The ranger team monitor a variety of nest boxes in the parkland which target certain species. One of which is the Barn Owl and we have several boxes around to tempt them to take up residence. One of our rangers holds a special schedule 1 licence which allows him to legally check the Barn Owl boxes annually. The boxes were not used this year but he did find a nest near to one of the boxes in a hole in a tree. A couple of weeks later we had the owlets ringed. This is a process where a metal ring is attached to the bird’s leg with contact details for the British Trust for Ornithology. If the bird is found, valuable data can be discovered such as how long it has lived and how far it has travelled. One of the owlets is pictured on the left showing the ring.
A family party of Ravens were seen in July and it is thought three pairs nest here each year. A Green Sandpiper was also present by a pond in the Deer Enclosure, a sure sign that return migration is underway. Our Green Woodpeckers have also fared well too and Tatton is a great place to see them. Their presence is usually given away by their loud ‘laughing’ call and unlike other woodpecker species can be seen on the ground where they search for ants, their favoured food. Autumn is a great time to look for unusual birds as this is the peak migration time. Winter visitors will be arriving and the last summer birds will be heading south. Wheatears are now passing through and warbler species are on the move also. September is the best time to look for Hobbies; this small falcon is a summer visitor to Britain and will make the most of an easy insect meal over Tatton Mere before departing to Africa.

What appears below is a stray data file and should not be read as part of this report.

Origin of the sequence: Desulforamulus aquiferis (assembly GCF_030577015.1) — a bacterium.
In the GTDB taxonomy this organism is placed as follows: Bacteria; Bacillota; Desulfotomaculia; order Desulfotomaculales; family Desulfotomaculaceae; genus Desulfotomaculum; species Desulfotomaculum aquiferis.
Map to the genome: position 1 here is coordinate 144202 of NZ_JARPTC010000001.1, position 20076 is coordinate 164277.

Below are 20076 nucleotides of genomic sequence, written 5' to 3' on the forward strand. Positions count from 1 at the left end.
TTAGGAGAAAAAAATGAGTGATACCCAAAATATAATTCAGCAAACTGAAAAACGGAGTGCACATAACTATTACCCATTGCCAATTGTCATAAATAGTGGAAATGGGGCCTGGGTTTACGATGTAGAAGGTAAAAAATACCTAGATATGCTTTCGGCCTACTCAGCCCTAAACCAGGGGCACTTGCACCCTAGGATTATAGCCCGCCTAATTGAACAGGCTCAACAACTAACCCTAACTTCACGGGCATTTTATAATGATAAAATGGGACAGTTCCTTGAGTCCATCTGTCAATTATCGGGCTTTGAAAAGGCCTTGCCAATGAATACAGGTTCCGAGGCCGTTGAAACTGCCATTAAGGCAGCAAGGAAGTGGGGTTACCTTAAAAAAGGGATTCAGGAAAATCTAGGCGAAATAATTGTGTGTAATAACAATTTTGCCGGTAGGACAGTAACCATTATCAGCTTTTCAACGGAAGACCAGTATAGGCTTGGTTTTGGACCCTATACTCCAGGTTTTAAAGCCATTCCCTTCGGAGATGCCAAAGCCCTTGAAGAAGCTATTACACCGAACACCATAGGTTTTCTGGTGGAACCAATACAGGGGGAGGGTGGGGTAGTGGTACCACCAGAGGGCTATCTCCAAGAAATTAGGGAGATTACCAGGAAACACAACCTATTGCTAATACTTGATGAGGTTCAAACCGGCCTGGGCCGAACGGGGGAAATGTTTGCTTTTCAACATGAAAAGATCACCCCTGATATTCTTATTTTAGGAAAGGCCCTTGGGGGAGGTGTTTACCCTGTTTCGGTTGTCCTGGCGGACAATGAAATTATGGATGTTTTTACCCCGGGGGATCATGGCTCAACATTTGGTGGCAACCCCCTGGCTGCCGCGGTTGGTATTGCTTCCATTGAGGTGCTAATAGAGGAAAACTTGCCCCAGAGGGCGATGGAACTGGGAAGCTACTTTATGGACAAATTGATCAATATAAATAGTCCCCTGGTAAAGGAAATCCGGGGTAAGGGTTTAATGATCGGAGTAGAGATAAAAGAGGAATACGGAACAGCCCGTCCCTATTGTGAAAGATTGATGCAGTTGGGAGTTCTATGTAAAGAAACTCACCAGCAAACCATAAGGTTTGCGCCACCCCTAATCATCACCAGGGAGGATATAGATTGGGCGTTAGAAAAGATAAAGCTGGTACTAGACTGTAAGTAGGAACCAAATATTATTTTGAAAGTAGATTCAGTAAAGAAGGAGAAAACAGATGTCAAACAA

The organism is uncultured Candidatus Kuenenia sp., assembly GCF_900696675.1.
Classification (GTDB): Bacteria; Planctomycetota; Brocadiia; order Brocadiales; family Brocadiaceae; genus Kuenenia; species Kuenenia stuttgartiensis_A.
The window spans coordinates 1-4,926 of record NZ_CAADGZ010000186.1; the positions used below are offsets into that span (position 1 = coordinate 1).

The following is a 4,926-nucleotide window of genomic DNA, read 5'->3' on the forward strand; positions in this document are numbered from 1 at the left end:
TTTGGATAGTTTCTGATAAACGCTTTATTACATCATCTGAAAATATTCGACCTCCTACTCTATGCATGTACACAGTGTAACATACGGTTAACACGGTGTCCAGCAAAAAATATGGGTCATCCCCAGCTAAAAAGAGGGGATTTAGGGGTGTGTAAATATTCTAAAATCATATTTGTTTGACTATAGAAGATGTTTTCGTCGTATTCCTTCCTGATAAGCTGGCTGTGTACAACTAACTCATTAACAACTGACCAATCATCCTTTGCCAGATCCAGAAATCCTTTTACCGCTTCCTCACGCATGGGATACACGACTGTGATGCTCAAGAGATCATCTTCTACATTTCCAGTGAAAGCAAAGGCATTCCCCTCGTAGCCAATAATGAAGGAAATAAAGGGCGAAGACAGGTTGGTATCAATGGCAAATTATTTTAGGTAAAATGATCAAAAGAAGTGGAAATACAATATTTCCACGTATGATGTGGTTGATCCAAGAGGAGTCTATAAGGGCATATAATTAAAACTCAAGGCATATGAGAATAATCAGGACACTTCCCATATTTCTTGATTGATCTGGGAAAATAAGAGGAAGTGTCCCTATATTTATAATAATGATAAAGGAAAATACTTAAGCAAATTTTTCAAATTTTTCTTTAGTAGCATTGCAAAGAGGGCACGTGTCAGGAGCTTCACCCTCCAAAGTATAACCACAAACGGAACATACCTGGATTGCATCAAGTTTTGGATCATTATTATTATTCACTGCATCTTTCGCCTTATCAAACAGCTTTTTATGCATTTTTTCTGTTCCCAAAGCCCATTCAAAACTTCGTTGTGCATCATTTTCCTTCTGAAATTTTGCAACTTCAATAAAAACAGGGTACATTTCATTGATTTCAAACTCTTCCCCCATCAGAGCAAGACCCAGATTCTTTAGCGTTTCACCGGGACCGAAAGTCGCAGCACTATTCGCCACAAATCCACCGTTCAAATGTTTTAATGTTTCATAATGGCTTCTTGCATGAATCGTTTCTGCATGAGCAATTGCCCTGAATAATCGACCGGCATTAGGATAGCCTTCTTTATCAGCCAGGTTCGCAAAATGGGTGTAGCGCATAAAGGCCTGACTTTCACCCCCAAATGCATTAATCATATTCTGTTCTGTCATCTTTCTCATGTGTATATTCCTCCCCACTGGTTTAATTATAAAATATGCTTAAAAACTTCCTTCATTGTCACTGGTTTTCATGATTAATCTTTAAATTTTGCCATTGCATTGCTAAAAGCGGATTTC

During the autumn, trees and shrubs will be adorned with nuts and berries and these are important to the survival of many birds and mammals. Birds love to feed on Elderberry and Rowan and Hawthorn is a favourite too. Whether it is departing birds building up strength before migrating or a new arrival refuelling, they provide a valuable resource. The Sweet Chestnuts and acorns certainly give the deer a much needed boost after rutting before winter.
The South Lancashire Bat Group has resumed trapping after taking a break during the maternity season. The first night yielded an interesting capture, a ringed male Nathusius’s Pipistrelle previously caught in 2016. He was heavier than two years ago and was in good breeding condition. These are a scarce migratory species, but research is currently trying to establish whether we have breeding populations in this country.
For further details on any of the activities, please contact our Education department on 01625 374428 or visit the our events pages. All events need to be pre-booked.
Complied by Tatton’s Ranger Team
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Free Parkland Explorer Booklet - Compiled by Tatton’s ranger team
Download your own copy of the Parkland Explorer Booklet (PDF, 1.5MB), designed by Tatton's Rangers!
Learn how to be an expert tracker, twitcher and observer of all the beautiful, natural elements of Tatton Park. This is a fantastic way for children and their families to explore the Parkland, with 16 pages of fun activities.